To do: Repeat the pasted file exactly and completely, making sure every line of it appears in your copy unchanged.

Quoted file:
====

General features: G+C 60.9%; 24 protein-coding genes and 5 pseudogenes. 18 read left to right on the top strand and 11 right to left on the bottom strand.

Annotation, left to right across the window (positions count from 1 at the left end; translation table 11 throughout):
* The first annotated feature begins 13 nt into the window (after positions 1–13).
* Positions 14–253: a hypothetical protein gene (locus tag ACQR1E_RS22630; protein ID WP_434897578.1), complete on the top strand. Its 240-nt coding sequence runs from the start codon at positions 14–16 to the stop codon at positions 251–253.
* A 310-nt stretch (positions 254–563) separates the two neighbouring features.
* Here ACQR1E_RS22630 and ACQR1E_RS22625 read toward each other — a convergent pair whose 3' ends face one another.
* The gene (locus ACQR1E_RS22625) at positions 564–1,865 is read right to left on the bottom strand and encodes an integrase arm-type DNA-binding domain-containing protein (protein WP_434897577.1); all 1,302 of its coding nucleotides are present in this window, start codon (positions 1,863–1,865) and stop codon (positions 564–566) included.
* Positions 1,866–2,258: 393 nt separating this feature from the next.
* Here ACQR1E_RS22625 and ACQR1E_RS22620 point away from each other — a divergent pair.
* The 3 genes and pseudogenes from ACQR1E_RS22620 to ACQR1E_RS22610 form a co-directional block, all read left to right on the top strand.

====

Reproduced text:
General features: G+C 60.9%; 24 protein-coding genes and 5 pseudogenes. 18 read left to right on the top strand and 11 right to left on the bottom strand.

Annotation, left to right across the window (positions count from 1 at the left end; translation table 11 throughout):
* The first annotated feature begins 13 nt into the window (after positions 1–13).
* Positions 14–253: a hypothetical protein gene (locus tag ACQR1E_RS22630; protein ID WP_434897578.1), complete on the top strand. Its 240-nt coding sequence runs from the start codon at positions 14–16 to the stop codon at positions 251–253.
* A 310-nt stretch (positions 254–563) separates the two neighbouring features.
* Here ACQR1E_RS22630 and ACQR1E_RS22625 read toward each other — a convergent pair whose 3' ends face one another.
* The gene (locus ACQR1E_RS22625) at positions 564–1,865 is read right to left on the bottom strand and encodes an integrase arm-type DNA-binding domain-containing protein (protein WP_434897577.1); all 1,302 of its coding nucleotides are present in this window, start codon (positions 1,863–1,865) and stop codon (positions 564–566) included.
* Positions 1,866–2,258: 393 nt separating this feature from the next.
* Here ACQR1E_RS22625 and ACQR1E_RS22620 point away from each other — a divergent pair.
* The 3 genes and pseudogenes from ACQR1E_RS22620 to ACQR1E_RS22610 form a co-directional block, all read left to right on the top strand.